September 3, 2011 -- Updated 1437 GMT (2237 HKT) | Filed under: Mobile
Apple investigators searched a man's home who they believed to have a lost device, police said.
Police said they helped Apple search someone's home for a missing item
Apple declined to comment
The lost item is reportedly a prototype for the next iPhone
San Francisco (CNN) -- Police officials said they helped Apple investigators, who searched a man's home here recently.
They were reportedly looking for a prototype of the next iPhone that an Apple employee left in a bar in San Francisco's Mission neighborhood, according to CNET. Apple had contacted the police claiming the prototype is invaluable, the report says.
Four San Francisco Police officers escorted Apple investigators to a home in the city's Bernal Heights neighborhood, the statement said. The two Apple employees searched the home while the officers waited outside, police said. They did not find the item there and declined to file a police report, according to the statement.
An Apple spokesman declined to comment.
A city police official declined to comment to CNN and referred reporters to the news release. Earlier this week, officials said they had no record of an investigation.
In the statement sent to CNN and other news media late Friday, police did not describe what "lost item" Apple was looking for. However, the file name of that news release is "iphone5.doc," asReuters pointed out.
Lt. Troy Dangerfield gave an interview to SF Weekly Friday afternoon confirming the police's involvement with Apple in the investigation.
SF Weekly also interviewed a man who told the publication that he consented to having his home searched for a phone by six officers last month. No one in the group identified himself as being an Apple employee, the man told SF Weekly. He reportedly said that he assumed they were all police officials and would not have permitted entry if he knew the searchers were from Apple.
Apple's team searched the home, car and computer files, while police waited outside, the reports say. The investigators reportedly told the man that they had traced the phone's GPS signal to his house. When asked, he said he had been at the same bar where the phone was reportedly lost but that he didn't have it, the report says.
One of the investigators, who identified himself as Tony, gave the man living in the house a phone number and told him to call with any information about the lost phone, the report says. When the SF Weekly reporter called, a man named Anthony Colon, who said he was an Apple employee, answered, the report says.
Colon's LinkedIn profile, which he eventually removed, said he is a senior investigator for Apple and a former San Jose police sergeant.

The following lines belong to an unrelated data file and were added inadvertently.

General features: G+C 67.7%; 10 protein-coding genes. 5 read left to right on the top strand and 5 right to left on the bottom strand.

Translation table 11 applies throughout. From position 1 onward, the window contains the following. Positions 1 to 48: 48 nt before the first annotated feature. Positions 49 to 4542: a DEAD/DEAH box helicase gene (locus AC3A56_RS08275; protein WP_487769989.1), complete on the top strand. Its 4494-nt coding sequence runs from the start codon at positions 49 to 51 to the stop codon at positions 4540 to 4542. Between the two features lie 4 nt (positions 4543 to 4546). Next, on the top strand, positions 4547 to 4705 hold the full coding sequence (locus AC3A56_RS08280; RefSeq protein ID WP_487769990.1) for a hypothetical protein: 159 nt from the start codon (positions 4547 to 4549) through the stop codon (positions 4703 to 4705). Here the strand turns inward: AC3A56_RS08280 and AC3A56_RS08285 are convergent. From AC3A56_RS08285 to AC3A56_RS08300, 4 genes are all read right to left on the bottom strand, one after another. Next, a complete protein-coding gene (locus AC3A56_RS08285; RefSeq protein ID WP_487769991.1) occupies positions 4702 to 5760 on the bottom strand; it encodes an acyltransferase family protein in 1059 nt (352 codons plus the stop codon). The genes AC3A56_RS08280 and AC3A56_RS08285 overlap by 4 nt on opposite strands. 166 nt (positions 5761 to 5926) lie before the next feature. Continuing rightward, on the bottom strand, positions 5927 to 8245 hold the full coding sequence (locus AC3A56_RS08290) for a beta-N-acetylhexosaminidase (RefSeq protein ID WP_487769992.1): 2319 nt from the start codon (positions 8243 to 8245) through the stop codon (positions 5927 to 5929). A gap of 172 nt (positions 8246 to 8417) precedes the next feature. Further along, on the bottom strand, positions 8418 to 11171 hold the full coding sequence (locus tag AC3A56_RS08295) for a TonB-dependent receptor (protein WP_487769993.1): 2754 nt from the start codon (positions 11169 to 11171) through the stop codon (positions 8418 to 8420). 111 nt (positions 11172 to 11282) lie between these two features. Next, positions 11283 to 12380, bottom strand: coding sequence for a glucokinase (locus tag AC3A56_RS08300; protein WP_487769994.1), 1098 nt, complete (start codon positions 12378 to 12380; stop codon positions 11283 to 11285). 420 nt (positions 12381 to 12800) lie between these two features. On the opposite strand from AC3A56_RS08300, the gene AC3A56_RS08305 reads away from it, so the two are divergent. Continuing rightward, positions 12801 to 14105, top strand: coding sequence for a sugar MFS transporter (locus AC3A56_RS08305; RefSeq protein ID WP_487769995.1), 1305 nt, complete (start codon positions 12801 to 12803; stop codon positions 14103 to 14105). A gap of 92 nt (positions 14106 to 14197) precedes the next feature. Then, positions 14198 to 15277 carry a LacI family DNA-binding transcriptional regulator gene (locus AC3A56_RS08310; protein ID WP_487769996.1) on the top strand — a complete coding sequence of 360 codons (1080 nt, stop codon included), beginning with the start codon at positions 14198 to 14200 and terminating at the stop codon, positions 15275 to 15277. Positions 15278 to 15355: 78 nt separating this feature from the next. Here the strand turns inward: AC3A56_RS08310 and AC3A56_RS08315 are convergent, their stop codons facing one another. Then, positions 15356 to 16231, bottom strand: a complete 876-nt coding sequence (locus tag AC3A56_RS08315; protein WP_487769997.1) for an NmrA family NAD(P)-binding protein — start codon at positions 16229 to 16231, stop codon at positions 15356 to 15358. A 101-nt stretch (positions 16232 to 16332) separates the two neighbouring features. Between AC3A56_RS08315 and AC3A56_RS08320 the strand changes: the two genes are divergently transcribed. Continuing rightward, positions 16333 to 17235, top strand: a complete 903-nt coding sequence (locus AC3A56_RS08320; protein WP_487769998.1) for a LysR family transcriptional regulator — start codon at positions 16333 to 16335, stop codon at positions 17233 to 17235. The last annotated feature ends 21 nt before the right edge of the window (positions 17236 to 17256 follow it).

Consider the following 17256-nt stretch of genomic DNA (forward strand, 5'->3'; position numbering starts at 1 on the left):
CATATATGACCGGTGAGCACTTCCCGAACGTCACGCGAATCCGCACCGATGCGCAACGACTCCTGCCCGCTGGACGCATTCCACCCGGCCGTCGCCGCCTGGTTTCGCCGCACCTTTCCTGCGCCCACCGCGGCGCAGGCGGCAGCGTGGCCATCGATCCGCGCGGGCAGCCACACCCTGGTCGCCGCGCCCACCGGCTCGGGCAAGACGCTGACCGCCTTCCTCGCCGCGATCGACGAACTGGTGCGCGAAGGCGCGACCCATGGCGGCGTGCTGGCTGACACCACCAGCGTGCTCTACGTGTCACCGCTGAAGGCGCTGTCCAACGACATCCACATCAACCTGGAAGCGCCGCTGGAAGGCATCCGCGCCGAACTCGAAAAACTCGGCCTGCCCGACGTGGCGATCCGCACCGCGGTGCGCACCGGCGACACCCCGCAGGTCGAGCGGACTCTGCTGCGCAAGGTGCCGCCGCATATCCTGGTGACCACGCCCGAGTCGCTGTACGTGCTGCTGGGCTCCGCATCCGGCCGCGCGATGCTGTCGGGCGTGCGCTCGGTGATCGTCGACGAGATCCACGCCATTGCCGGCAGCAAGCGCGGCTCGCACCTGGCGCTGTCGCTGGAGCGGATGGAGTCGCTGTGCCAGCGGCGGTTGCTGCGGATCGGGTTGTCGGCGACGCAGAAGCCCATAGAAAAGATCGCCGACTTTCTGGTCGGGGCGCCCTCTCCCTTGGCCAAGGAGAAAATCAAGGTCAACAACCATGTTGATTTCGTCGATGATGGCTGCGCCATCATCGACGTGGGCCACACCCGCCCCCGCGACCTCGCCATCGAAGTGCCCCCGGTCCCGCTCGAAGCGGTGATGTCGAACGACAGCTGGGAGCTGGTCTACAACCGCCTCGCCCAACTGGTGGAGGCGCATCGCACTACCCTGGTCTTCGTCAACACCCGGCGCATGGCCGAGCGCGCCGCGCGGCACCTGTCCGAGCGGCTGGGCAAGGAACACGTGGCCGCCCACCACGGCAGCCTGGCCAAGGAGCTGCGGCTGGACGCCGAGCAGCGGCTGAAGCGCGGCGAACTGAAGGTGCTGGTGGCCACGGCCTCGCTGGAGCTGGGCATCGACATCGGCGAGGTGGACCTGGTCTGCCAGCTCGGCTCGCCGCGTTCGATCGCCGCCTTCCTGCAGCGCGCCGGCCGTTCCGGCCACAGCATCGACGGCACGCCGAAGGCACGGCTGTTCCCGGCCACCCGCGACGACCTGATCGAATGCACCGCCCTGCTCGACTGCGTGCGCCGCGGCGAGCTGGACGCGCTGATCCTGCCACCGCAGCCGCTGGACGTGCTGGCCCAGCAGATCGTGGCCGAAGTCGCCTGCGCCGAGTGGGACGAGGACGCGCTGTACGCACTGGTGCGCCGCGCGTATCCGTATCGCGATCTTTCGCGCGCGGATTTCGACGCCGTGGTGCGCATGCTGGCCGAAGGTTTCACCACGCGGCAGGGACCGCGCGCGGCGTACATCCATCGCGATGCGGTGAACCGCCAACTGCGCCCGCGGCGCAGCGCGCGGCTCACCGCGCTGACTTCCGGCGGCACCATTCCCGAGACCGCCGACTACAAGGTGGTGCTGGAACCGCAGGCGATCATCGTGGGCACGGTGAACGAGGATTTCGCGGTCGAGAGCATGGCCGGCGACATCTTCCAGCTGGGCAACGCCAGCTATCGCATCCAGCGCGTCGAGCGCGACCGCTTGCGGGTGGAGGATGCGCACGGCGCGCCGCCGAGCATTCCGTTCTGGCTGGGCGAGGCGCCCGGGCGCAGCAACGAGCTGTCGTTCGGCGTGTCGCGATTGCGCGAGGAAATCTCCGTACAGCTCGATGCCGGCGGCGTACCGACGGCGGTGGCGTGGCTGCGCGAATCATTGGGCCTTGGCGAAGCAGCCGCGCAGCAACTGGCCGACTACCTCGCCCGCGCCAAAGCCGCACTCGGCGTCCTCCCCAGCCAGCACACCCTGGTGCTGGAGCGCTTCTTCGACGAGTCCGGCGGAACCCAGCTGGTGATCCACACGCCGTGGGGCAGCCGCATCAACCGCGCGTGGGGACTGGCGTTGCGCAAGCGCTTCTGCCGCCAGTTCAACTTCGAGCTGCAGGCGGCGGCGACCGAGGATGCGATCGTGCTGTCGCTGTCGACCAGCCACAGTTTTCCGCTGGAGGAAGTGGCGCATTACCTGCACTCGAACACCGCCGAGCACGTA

The man, who reportedly said he's a U.S. citizen who lives with relatives, told SF Weekly that the people searching his home questioned his family's immigration status.
The man could not be reached by CNN for comment.
The situation is reminiscent of when an Apple engineer's prototype iPhone 4 was taken from a bar in Redwood City, also in the Bay Area, and sold to the blog Gizmodo, which published the first pictures of the device.
Last year, Apple worked with the Rapid Enforcement Allied Computer Team task force to search the homes of the man who allegedly sold the device and of Gizmodo editor Jason Chen.
REACT leader Michael Sterner said none of his officers were present at the home that was searched last month. He declined to comment further, citing a policy that prevents him from discussing investigations that are open or being handled by another department.
Apple has a history of working with REACT but apparently did not seek its services this time. The task force has struggled recently over budget constraints, prompting the organization to shut down an office and employ fewer officers, Sterner said.
Nor did Apple enlist the Federal Bureau of Investigation. An FBI spokesman said the cyber-program leader was not aware of such an investigation.
Last time, an Apple employee lost his phone at a German beer garden. This time, it happened on Saturday, July 23 at tequila bar Cava 22, said Jose Valle, the bar's manager and the owner's son. A man called two days in a row after that, asking anxiously whether Valle had found an iPhone, he said.
At Apple's expense, Cava 22 seemed to benefit from the news coverage. The bar drew an unusually large crowd Wednesday night after the news broke, Valle said.
CNET had been working with the police for two weeks, and officials failed to uncover any reports of a search, police spokesman Albie Esparza told CNN. Apple had not returned the official's phone call on Thursday, he said. In a message to Apple, the official told the company that he would refer reporters to its spokespeople if he did not receive a call.
Police spokespeople say they weren't briefed on the investigation, which involved Apple and the police, until Friday. The mixup may be attributed to Apple's unwillingness to file a formal report or with a lack of communication between the various police departments involved.
Police do not typically lie to reporters, even when discussing ongoing investigations, said Rebecca Lonergan, a former federal prosecutor who is now a professor at the University of Southern California's law school. However, in some cases, they are allowed to mislead suspects, she said.